In the absence of a real sling or triangle bandages, bandanas can be substituted to hold injured limbs aloft – although they are slightly smaller than regular triangle bandages.
14. Sling –
Yeah, you read that right, I put “slings” on here twice. That’s not a typo – I mean to say that you can make two different kinds of slings out of the same single survival bandana.
The first was discussed above; the second is the kind that David used to defeat Goliath, the kind that our ancestors from long ago used to hunt animals, and fire projectiles at their enemies with.
Look up a simple DIY on how to make a sling and you’ll be able to see how you can use a bandana to achieve a similar effect. This can come in useful for hunting small animals when you have no other source of food, or for defending yourself when you have no other means of doing so.
15. Eye patch –
Losing an eye would suck. My condolences to anyone out there who’s suffered such a serious inconvenience. But shit happens, and if you were to lose an eye in a survival situation, you probably aren’t going to be able to get to a hospital to bandage you up.
Without covering the wound, it could get infected much more easily and will be exposed to the elements and unwanted guests (like the bugs that tried to infest my road-burn wounds).
16. Pre-water Filter –
You know how coffee filters work? Well, bandanas can achieve a similar function with water. By using a piece of mildly tight-knit fabric (like the cotton of a bandana) to filter water in the wilderness, you can significantly cut down on debris and unwanted waterborne guests.
This won’t replace your pump-action water filter, or iodine tablets (by ANY means) but if it is the only method you have available for filtering water, definitely use it. While it won’t protect you from every waterborne nasty, it will protect you from some of them.
17. Hobo Pack –
This one’s a Great Depression Era classic. Find yourself a stick, tie the corners of your survival bandana together on one end of it, and voila! You have yourself a handy little shoulder pack.
Granted, it isn’t great for holding tons of stuff. But it can take the weight out of your pockets at the very least and allow any traveler a little extra packing space.
18. Cleaning Patches for Firearm –
Every gun owner knows that keeping a survival firearm clean is imperative if you want to rely on and trust in your firearm.
But you never know when and where you might have to use your gun – if you need some cleaning patches to polish up your weapon, bandanas make great fabric segments for exactly that purpose. Just tear it up into small pieces and gently dab some gun cleaning oil on them, then get to it!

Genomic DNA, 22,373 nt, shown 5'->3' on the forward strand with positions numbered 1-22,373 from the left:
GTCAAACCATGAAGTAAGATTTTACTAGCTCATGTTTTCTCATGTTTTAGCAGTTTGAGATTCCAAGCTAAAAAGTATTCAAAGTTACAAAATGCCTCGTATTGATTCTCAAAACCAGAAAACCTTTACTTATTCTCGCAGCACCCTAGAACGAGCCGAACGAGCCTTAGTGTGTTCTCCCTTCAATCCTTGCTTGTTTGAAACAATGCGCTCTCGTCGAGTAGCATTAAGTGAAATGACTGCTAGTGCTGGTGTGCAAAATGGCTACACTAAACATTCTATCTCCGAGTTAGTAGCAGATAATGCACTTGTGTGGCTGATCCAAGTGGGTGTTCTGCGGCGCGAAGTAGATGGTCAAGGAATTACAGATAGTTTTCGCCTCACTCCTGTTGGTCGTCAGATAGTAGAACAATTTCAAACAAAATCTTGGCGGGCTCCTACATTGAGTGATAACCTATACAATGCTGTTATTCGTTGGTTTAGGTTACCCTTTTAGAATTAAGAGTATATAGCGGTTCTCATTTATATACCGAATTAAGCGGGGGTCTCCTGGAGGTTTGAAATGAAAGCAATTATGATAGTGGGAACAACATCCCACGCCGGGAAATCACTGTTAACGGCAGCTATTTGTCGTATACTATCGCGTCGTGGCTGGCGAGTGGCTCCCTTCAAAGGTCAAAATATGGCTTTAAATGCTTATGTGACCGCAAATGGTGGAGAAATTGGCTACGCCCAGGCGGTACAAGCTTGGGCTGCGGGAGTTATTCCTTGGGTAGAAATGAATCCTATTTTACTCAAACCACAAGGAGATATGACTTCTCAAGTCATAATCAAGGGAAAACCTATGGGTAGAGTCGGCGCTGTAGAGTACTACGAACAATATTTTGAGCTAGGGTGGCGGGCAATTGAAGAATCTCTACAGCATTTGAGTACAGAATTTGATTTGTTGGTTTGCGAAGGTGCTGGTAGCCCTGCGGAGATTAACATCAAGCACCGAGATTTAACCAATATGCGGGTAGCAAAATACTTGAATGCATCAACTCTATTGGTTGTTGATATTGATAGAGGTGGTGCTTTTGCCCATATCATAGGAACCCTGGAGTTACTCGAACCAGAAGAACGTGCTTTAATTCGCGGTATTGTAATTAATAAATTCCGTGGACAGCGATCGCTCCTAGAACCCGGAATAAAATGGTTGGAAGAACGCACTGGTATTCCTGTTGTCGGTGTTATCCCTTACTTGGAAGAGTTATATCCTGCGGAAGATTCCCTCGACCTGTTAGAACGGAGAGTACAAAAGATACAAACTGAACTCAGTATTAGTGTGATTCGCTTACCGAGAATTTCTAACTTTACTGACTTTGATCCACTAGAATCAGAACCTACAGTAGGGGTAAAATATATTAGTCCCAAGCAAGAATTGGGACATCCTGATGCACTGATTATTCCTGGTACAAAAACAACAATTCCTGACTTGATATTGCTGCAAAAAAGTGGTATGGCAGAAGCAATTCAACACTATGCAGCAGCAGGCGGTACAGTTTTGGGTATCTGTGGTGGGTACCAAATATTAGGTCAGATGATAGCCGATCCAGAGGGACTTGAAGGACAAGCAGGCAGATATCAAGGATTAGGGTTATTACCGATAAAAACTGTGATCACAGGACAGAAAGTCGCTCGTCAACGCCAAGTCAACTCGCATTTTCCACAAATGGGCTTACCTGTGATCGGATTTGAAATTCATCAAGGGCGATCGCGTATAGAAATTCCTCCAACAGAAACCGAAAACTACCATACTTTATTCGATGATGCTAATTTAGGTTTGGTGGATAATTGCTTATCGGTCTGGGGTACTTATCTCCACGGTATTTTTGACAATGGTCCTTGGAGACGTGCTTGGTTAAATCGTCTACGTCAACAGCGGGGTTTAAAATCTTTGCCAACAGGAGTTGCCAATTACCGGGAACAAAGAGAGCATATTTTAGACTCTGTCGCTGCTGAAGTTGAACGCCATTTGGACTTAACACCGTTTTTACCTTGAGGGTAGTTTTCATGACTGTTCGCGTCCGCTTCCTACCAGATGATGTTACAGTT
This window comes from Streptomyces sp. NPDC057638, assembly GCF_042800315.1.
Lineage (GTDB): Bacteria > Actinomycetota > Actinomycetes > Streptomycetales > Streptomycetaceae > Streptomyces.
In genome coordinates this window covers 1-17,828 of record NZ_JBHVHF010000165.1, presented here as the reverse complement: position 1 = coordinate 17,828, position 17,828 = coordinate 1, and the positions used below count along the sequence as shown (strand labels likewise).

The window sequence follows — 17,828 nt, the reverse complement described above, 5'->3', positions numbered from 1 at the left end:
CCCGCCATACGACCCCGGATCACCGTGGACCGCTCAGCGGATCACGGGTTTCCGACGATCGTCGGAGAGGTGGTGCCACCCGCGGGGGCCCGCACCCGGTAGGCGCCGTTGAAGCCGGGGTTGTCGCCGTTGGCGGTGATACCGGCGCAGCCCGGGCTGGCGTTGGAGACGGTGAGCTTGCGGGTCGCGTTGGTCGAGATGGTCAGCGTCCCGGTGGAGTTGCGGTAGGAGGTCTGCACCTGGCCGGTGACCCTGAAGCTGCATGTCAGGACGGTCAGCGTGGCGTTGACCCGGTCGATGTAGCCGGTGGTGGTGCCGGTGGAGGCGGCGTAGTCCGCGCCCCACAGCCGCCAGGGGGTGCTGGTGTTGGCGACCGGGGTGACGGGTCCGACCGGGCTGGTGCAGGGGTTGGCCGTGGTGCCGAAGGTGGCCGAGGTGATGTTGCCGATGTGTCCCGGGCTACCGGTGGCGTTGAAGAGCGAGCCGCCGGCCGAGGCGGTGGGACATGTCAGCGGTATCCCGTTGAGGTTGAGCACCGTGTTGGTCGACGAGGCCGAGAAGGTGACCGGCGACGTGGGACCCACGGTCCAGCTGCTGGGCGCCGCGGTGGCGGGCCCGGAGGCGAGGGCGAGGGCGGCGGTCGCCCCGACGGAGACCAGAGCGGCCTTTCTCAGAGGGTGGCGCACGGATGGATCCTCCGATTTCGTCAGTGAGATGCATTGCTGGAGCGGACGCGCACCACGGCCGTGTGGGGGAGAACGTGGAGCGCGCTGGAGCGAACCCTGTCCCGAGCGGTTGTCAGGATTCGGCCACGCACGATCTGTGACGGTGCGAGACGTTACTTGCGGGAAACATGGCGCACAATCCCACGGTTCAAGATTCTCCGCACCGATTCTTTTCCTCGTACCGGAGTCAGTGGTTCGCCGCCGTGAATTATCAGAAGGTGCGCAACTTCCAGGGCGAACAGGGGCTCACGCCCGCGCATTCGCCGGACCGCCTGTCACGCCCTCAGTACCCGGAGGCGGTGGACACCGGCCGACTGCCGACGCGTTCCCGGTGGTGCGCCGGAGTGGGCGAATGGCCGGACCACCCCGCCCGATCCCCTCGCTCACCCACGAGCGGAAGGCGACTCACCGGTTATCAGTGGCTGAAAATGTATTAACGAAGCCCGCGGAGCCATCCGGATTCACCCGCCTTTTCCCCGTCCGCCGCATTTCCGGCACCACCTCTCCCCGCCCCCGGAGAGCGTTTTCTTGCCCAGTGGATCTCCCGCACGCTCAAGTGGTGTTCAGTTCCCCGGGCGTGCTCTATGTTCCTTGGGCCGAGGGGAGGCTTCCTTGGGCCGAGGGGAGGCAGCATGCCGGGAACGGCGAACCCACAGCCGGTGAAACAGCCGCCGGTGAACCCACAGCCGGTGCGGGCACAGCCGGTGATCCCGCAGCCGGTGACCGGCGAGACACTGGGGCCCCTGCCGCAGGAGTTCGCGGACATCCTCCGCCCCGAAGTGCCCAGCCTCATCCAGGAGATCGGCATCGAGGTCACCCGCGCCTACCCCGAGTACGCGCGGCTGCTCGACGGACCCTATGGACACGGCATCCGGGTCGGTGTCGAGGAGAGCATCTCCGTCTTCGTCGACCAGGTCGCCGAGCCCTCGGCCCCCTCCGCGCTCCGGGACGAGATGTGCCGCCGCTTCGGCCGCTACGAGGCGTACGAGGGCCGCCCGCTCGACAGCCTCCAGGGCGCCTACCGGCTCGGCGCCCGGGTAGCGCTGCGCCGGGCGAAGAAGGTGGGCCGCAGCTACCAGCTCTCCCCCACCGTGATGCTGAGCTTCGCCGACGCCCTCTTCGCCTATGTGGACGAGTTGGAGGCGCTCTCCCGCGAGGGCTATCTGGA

19. Bullet Patches for Muzzleloader –
If for whatever reason, you’re stranded, and you have a muzzleloader with you, bandanas can also serve as decent bullet patches to keep the bullet and gunpowder separate.
20. Toilet Paper –
Need I say more?
21. Earmuffs –
They won’t be the warmest earmuffs on the market, but if your ears are exceptionally chilly, wrap your bandana around your head and cinch it tightly. It is no replacement for a wool cap or fleece-muffs, but it is certainly better than nothing.
A survival bandana may be just enough to save your ears from frostbite.
22. Bind A Stone and Toss A Line Over A Limb –
Let’s say you need to throw a line over a tree branch or steel beam.
Tying cord or line to a stone can be a difficult endeavor. But if you wrap the stone up in your bandana, and tie the line to that, you have a much more efficient tool and a much lower chance of failure.
23. Dust Mask –
I always think of that scene from Fear and Loathing in Las Vegas when Thompson’s out on the desert following dirt bikes around in a buggy, dust so thick in the air visibility is negligible. Breathing in heavy amounts of dust or soot or smoke can be unimaginably stressful on human lungs.
Especially if you have to inhale that crap for an extended period of time. Of course, a gas mask or respirator is almost always the best option in such a circumstance. But those are rarely available.
Tying a survival bandana around your face can help filter out a significant amount of air pollution and will save your lungs. Even that thin layer of cotton can go a long way when it comes to breathing in toxic air.
Survival Bandana Wrap Up
Obviously, these aren’t all of the potential uses for a survival bandana, but a few of the obvious ones, and some of my favorite creative uses. You can surely think of a few more, and in an emergency, under pressure, who knows what kind of crazy ends you’ll use your bandanas to achieve.
If I hadn’t been prepared with my survival bandanas when I was traveling, I could have gotten an infection, severe skin damage, or worse – baby flies popping out of my skin. But because I was prepared, and because I understood the versatility of the survival bandana, I was able to save myself from those horrors.
Finally here’s a good video that details 101 survival uses for a bandana. From bushcraft, to medical, from tactical to humor; this video covers them all.
If you have any more survival bandana ideas or stories, feel free to share them. People need to understand how easy these are to keep around, and how helpful they can be in a dangerous situation.